'Religious Freedom' Bill in Maine Would Lead to Legalized Discrimination, Opponents Say

Article excerpt

AUGUSTA, Maine -- Sen. David Burns, R-Whiting, says Mainers need protection from state laws that may impede their religious freedom. But the law he proposes to achieve it is drawing fierce criticism from those who say his bill would create an open door to legalizing discrimination.

Burns said his proposed legislation, LD 1428, would codify into Maine statute a 1993 federal law called the Religious Freedom Restoration Act, which turned back a Supreme Court decision that said laws that could infringe on religious activity are constitutional as long as they didn't single out any particular religion.

Instead, the Religious Freedom Restoration Act looked to former court precedent, ruling government must show a "compelling" interest if it "substantially" burdened anyone's freedom of religious exercise. Then, in 1997, the Supreme Court ruled that the Religious Freedom Restoration Act applied only to the federal government, not the states. Since then, 18 states have adopted their own laws similar to the Religious Freedom Restoration Act.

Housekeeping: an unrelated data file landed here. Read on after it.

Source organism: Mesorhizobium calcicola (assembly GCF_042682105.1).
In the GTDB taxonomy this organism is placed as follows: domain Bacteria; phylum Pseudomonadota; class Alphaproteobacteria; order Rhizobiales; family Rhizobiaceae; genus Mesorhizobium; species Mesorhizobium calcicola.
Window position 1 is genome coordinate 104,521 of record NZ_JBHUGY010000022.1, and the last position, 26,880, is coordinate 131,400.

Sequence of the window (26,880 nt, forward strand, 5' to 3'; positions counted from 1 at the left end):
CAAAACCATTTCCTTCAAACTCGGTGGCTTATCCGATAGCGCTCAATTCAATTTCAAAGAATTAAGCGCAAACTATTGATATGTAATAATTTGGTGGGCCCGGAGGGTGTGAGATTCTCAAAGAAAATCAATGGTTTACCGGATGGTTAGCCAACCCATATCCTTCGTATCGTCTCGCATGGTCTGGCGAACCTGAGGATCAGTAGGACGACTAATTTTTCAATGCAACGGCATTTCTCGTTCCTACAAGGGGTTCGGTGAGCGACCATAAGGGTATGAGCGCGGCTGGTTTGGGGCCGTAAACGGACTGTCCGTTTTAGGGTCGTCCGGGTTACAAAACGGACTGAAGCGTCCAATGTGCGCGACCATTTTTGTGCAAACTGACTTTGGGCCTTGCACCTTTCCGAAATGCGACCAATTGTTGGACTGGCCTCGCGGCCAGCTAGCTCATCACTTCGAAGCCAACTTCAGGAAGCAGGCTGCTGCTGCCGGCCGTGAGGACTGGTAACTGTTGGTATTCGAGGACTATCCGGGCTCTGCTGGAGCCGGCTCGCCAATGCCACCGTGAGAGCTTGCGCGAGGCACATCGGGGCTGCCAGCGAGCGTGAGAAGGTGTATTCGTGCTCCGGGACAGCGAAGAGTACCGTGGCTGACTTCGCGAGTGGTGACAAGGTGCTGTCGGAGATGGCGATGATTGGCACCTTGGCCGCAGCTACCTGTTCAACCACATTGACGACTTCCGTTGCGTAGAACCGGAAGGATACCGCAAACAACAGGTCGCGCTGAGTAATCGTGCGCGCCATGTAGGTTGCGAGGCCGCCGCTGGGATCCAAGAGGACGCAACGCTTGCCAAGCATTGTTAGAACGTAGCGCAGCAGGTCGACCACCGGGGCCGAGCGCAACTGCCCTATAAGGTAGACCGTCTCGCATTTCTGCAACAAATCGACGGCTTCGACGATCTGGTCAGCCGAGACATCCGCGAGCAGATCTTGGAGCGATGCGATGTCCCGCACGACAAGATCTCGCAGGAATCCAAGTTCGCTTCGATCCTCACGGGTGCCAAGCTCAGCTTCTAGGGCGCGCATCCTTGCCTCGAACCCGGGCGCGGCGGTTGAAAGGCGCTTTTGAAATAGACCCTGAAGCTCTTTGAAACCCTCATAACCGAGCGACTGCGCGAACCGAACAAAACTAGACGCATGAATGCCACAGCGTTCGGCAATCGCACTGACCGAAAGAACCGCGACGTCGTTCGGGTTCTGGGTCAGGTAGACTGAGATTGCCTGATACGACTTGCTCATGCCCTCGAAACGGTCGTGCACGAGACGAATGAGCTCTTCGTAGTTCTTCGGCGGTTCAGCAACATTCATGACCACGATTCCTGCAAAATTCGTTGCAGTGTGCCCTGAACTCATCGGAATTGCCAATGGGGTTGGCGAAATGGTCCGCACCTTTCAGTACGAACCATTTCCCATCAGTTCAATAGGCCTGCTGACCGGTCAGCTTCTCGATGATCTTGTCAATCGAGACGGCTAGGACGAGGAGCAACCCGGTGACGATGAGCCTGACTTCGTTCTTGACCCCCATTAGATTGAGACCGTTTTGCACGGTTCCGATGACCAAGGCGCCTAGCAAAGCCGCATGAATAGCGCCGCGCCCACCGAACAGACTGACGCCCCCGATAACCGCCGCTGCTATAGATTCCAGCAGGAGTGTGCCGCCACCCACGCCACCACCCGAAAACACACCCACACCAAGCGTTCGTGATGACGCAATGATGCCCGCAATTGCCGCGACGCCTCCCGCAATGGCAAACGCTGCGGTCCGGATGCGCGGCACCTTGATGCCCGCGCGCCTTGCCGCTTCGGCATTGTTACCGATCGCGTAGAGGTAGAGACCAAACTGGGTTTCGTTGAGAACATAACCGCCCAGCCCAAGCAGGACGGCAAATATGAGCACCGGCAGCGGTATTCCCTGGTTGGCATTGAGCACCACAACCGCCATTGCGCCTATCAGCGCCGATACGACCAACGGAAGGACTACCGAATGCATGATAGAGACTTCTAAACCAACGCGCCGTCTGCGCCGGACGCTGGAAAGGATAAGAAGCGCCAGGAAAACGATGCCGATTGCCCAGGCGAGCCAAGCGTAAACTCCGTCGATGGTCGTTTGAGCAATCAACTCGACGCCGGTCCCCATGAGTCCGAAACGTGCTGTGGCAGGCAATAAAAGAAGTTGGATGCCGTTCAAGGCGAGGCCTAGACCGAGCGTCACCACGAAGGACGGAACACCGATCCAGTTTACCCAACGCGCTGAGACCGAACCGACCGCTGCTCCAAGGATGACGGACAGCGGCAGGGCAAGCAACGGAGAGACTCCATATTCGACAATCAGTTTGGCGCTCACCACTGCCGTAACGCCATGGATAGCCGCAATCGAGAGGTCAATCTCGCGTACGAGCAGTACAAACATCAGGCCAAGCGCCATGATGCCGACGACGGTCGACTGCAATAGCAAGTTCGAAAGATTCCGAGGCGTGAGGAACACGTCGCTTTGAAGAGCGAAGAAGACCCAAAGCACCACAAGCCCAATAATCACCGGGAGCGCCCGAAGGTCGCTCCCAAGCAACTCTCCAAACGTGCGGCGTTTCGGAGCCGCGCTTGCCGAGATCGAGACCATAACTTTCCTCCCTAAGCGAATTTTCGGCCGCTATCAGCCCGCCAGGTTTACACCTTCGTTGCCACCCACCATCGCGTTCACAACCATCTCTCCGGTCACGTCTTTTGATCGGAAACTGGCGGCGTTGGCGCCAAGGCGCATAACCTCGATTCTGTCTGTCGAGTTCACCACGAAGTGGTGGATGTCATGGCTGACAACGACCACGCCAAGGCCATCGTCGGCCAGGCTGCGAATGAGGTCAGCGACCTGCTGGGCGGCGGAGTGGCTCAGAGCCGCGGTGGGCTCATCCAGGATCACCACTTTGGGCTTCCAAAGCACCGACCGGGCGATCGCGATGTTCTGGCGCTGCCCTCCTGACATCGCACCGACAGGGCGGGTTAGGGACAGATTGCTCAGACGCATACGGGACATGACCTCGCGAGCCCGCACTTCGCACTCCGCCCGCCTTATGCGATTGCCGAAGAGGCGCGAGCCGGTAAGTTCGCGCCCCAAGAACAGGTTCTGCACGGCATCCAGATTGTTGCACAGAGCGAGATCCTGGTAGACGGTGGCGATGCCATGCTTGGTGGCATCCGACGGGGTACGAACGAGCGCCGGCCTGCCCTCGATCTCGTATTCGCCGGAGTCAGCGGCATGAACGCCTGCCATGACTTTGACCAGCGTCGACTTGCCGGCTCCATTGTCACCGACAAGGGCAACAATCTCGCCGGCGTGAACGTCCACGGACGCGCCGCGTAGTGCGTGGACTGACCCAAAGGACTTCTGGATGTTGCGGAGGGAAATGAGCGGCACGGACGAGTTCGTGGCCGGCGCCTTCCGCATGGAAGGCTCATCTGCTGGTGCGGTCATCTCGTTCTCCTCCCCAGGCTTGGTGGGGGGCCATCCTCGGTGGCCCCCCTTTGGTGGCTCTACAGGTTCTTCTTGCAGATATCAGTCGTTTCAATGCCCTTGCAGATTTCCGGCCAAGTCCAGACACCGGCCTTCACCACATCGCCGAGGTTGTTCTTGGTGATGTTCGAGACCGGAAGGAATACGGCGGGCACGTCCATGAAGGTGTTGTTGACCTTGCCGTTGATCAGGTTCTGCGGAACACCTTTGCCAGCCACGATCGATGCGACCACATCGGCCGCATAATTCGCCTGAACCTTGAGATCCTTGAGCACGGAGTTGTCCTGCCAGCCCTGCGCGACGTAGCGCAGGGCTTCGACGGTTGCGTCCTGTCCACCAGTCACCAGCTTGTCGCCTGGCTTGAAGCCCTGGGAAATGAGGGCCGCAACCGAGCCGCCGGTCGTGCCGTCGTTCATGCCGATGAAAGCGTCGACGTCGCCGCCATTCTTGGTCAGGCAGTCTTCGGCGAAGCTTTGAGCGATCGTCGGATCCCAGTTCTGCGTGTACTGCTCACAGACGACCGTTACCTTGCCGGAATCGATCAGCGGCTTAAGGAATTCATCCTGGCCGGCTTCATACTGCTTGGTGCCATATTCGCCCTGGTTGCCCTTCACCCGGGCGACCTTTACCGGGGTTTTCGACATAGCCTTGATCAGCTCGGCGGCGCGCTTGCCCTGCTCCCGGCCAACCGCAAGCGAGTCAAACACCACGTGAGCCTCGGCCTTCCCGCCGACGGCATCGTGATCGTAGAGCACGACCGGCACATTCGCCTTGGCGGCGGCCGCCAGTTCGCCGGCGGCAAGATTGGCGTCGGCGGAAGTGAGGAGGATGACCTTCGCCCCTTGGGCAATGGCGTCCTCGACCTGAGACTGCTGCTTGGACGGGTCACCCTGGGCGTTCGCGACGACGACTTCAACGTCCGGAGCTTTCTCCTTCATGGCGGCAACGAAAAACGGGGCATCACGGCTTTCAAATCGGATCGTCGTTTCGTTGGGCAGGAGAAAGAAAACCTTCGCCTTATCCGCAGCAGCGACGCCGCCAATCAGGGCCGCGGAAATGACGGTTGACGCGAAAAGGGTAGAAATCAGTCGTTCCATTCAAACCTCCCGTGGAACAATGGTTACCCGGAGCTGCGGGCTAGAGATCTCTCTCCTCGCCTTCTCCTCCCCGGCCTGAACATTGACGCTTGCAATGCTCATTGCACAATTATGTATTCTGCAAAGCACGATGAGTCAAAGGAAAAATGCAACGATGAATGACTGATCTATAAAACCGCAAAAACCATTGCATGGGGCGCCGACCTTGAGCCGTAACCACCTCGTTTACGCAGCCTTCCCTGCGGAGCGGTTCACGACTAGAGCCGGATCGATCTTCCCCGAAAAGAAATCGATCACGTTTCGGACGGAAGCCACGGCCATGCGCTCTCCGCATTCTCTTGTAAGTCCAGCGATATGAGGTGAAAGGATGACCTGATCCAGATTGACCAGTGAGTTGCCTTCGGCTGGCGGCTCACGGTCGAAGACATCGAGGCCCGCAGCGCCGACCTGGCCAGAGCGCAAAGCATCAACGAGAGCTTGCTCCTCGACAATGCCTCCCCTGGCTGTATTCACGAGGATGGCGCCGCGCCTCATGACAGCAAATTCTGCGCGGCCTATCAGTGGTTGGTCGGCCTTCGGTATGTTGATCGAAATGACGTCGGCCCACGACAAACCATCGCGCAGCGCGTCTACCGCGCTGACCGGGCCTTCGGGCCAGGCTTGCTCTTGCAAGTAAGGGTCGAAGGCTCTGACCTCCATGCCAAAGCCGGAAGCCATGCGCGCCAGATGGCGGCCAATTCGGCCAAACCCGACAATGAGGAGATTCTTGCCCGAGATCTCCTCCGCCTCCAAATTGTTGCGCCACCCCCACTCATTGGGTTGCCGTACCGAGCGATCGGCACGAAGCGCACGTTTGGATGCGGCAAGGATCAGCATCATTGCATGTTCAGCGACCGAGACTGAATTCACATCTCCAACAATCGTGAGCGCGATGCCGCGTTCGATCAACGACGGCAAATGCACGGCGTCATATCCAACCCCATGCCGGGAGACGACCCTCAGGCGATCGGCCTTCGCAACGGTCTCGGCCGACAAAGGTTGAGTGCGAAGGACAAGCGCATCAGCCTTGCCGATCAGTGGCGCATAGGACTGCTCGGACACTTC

Burns' bill would institute a similar standard in Maine: It would restore the "compelling interest" test and provide a claim or defense to a person whose exercise of religion is burdened by state action or law.

In other words, anyone claiming a legitimate religious belief could sue the state if they thought a state law burdened their religious exercise. One could also claim religious belief as a defense in court. The legal burden would be on the state to justify its law or action.

Burns, who is a member of the Judiciary Committee, which heard testimony from dozens of people for and against the bill Thursday, told the panel that the law was essential to protecting Mainers' First Amendment rights.

"Without sufficient protection for this right, citizens are never more than one judicial opinion away from losing their religious freedom," he said.

Burns' bill differs from the Religious Freedom Restoration Act in providing claim or defense for any "burden" on religious exercise -- substantial or otherwise.

The term is legally significant, said Zachary Heiden, an attorney with the ACLU of Maine, who said any minor inconvenience could be considered a "burden."

Heiden joined a coalition of opponents to Burns' bill, who said the law would elevate religious belief to a level that legally protected discrimination, and put one person's religious beliefs ahead of laws meant to protect all Mainers. …